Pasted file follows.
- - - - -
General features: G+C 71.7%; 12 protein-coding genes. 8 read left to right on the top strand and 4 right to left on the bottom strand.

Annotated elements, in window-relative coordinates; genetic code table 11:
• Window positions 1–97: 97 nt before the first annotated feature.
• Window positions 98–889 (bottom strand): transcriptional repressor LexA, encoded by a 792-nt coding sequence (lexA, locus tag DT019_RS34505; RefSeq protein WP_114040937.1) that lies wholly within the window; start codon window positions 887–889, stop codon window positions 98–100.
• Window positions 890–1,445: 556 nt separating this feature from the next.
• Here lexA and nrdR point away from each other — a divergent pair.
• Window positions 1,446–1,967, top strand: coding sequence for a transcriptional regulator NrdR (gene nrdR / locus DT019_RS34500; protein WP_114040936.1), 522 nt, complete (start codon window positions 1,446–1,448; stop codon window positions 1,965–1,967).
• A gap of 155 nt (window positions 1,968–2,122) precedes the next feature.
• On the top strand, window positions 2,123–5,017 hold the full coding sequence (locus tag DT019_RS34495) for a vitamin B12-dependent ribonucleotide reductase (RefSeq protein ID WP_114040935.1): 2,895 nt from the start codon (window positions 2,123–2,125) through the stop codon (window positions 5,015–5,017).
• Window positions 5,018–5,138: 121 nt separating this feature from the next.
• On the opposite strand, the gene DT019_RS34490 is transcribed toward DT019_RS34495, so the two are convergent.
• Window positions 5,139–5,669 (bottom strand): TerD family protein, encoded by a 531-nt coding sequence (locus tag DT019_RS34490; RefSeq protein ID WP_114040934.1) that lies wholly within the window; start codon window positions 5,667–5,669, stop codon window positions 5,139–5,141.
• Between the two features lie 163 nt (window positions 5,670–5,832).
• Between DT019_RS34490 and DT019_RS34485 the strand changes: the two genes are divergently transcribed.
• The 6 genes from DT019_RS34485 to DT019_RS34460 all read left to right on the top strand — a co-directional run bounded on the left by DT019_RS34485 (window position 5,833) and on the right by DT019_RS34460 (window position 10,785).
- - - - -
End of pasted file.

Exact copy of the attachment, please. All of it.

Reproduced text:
General features: G+C 71.7%; 12 protein-coding genes. 8 read left to right on the top strand and 4 right to left on the bottom strand.

Annotated elements, in window-relative coordinates; genetic code table 11:
• Window positions 1–97: 97 nt before the first annotated feature.
• Window positions 98–889 (bottom strand): transcriptional repressor LexA, encoded by a 792-nt coding sequence (lexA, locus tag DT019_RS34505; RefSeq protein WP_114040937.1) that lies wholly within the window; start codon window positions 887–889, stop codon window positions 98–100.
• Window positions 890–1,445: 556 nt separating this feature from the next.
• Here lexA and nrdR point away from each other — a divergent pair.
• Window positions 1,446–1,967, top strand: coding sequence for a transcriptional regulator NrdR (gene nrdR / locus DT019_RS34500; protein WP_114040936.1), 522 nt, complete (start codon window positions 1,446–1,448; stop codon window positions 1,965–1,967).
• A gap of 155 nt (window positions 1,968–2,122) precedes the next feature.
• On the top strand, window positions 2,123–5,017 hold the full coding sequence (locus tag DT019_RS34495) for a vitamin B12-dependent ribonucleotide reductase (RefSeq protein ID WP_114040935.1): 2,895 nt from the start codon (window positions 2,123–2,125) through the stop codon (window positions 5,015–5,017).
• Window positions 5,018–5,138: 121 nt separating this feature from the next.
• On the opposite strand, the gene DT019_RS34490 is transcribed toward DT019_RS34495, so the two are convergent.
• Window positions 5,139–5,669 (bottom strand): TerD family protein, encoded by a 531-nt coding sequence (locus tag DT019_RS34490; RefSeq protein ID WP_114040934.1) that lies wholly within the window; start codon window positions 5,667–5,669, stop codon window positions 5,139–5,141.
• Between the two features lie 163 nt (window positions 5,670–5,832).
• Between DT019_RS34490 and DT019_RS34485 the strand changes: the two genes are divergently transcribed.
• The 6 genes from DT019_RS34485 to DT019_RS34460 all read left to right on the top strand — a co-directional run bounded on the left by DT019_RS34485 (window position 5,833) and on the right by DT019_RS34460 (window position 10,785).